Le Gardeur argues that the state also overlooked potential local sources of PCBs, such as Aberdeen Proving Ground, where the Army tests munitions and at one time tested chemical warfare agents. The entire base is a federal Superfund site undergoing multiple cleanups as a legacy of past releases and the burial of hazardous and explosive materials.
In developing its strategy, the MDE said a review of its records didn’t find any legacy PCB contamination in the areas of the proving ground that drain into the Gunpowder.
But a 2016 consultant’s report measured high levels of PCBs, along with other contaminants, in upper Canal Creek, which drains into the Gunpowder from the proving ground’s Edgewood area. The Army is studying the feasibility of options for remediating the PCBs in Canal Creek, according to Bethani Crouch, a base spokesperson.
MDE spokesman Jay Apperson acknowledged the PCB contamination in Canal Creek and said it “will be considered” in any future revision to the rivers’ cleanup strategy.
Le Gardeur questioned why the MDE didn’t consider dredging or treating contaminated sediments in the rivers, as was done in waters just south of the Gunpowder. From 2016 through 2018, Lockheed Martin Corp., which for decades has produced aircraft and aviation electronics on Middle River, removed PCB-laden sediment from two of its tributaries, Darkhead Cove and Cowpen Creek. The company also treated an undredged portion of the bottom with activated carbon to keep the chemicals there from getting back into the water.
The MDE has said it generally doesn’t favor dredging because it could stir up contaminated sediments and harm aquatic life. In Middle River, Currey said the agency approved dredging and treatment of the bottom because it was a relatively small area with documented high levels of the chemicals.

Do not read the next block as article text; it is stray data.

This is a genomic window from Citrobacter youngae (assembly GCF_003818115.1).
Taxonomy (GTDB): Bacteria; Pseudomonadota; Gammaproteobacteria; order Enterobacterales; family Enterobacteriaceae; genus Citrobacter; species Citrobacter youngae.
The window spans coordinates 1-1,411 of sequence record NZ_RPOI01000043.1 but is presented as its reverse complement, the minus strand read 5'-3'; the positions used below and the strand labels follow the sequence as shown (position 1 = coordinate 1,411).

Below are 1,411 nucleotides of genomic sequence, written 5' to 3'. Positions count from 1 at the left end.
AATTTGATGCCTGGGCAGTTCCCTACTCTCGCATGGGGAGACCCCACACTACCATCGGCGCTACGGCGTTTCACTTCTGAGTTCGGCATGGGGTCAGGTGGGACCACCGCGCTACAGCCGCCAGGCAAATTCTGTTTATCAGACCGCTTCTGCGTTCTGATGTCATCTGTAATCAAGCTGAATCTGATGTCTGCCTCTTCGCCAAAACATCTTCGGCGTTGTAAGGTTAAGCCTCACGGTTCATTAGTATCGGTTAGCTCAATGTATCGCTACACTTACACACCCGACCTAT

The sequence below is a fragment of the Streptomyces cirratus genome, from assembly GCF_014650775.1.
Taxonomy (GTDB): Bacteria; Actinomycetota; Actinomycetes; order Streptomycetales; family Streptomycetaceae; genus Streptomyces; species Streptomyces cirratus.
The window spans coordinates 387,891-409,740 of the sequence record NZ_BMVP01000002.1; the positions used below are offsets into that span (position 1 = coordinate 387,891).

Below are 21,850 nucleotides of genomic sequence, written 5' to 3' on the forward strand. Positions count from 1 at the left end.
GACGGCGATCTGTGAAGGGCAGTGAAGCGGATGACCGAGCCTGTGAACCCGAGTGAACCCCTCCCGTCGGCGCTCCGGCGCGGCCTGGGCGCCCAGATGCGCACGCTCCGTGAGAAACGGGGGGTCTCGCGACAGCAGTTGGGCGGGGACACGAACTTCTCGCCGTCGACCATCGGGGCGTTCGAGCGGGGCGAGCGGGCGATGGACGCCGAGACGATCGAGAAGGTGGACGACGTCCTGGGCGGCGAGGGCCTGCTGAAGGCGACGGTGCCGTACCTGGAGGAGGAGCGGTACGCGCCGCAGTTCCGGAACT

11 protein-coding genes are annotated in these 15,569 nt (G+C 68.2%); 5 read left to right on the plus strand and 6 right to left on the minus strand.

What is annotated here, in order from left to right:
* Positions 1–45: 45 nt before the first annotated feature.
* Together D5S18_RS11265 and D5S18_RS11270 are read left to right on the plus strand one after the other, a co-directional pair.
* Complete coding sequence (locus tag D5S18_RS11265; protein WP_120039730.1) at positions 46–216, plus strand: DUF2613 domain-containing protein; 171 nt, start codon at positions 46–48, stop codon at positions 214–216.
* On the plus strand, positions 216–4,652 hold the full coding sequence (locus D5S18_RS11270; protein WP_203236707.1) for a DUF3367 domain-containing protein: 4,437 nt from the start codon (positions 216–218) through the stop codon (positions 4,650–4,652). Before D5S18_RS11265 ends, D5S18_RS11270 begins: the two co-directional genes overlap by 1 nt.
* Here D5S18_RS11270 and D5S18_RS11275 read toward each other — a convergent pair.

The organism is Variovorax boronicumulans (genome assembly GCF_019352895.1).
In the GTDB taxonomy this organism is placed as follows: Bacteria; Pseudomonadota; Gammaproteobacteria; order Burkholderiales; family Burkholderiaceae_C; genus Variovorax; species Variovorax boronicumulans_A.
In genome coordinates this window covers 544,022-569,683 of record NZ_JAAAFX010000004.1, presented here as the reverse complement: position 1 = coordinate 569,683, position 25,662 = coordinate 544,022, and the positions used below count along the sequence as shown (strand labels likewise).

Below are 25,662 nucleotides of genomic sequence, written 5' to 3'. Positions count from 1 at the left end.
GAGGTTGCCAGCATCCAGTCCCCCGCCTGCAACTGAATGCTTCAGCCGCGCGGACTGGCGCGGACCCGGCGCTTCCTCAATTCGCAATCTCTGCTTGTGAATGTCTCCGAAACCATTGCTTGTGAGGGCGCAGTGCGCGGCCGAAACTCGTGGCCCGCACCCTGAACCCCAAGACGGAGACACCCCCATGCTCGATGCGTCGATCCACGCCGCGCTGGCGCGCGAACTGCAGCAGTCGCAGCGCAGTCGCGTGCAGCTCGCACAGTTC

Brady Locher, deputy director of Baltimore County’s Department of Environmental Protection and Sustainability, said the county “has worked diligently” to address PCB contamination, which impairs Back River and Baltimore Harbor in addition to the Gunpowder and Bird.
The county partnered with state regulators and the UMBC researchers to assess PCB levels in fish tissue, aquatic insects, sediment and water in Back River. County officials are now looking to contract with an external laboratory capable of analyzing contaminant concentrations.
“Because PCB remediation is so expensive, it is crucial that we base our actions on reliable and comprehensive monitoring results,” Locher said.
The county is preparing to dredge more than 50 acres of the Bird River — but to improve boater access, not remove PCBs. The MDE is reviewing the county’s plan. Apperson said a study of dredging in Baltimore Harbor, where contamination is worse, indicated the activity would have only “limited impact” on fish tissue levels.
Meanwhile, the county should soon have more resources for combating PCBs. Officials expect to get more than $7.5 million from a federal class-action lawsuit against Monsanto Corp., which at one time made PCBs. The company agreed to pay a total of $550 million to settle water contamination claims by nearly 2,000 towns, cities, counties and port districts. The District of Columbia is slated to get $52 million from that settlement to put toward cleaning up the Anacostia and Potomac rivers.
Le Gardeur said he didn’t want to file a lawsuit, but felt he had little choice given the lack of action proposed for the Gunpowder and Bird rivers. He owns a fly-fishing shop and runs a fishing guide service that caters to anglers fishing the Gunpowder, he noted in the legal complaint, so the contamination directly affects his livelihood. Similar lawsuits alleging inadequate cleanup plans have on occasion led to revisions that strengthened them.
A spokesperson for EPA’s mid-Atlantic regional office said the agency and the Justice Department are currently reviewing the riverkeeper’s lawsuit.
The tidal Gunpowder and Bird are used by boaters and swimmers, the riverkeeper noted. They’re also popular for fishing and crabbing.
Bill Temmink, a local angler, said he doesn’t eat what he catches in the Gunpowder, but he knows of “a bunch of people who are out here three and four times a week and keep the fish.”
Of the projected date when the MDE said the river’s fish should be free of PCB contamination, Temmink said, “50 years is a long time.”
Tim Wheeler is the Bay Journal’s associate editor and senior writer, based in Maryland. You can reach him at 410-409-3469 or email@example.com. This article was originally published in the Bay Journal and was distributed by the Bay Journal News Service.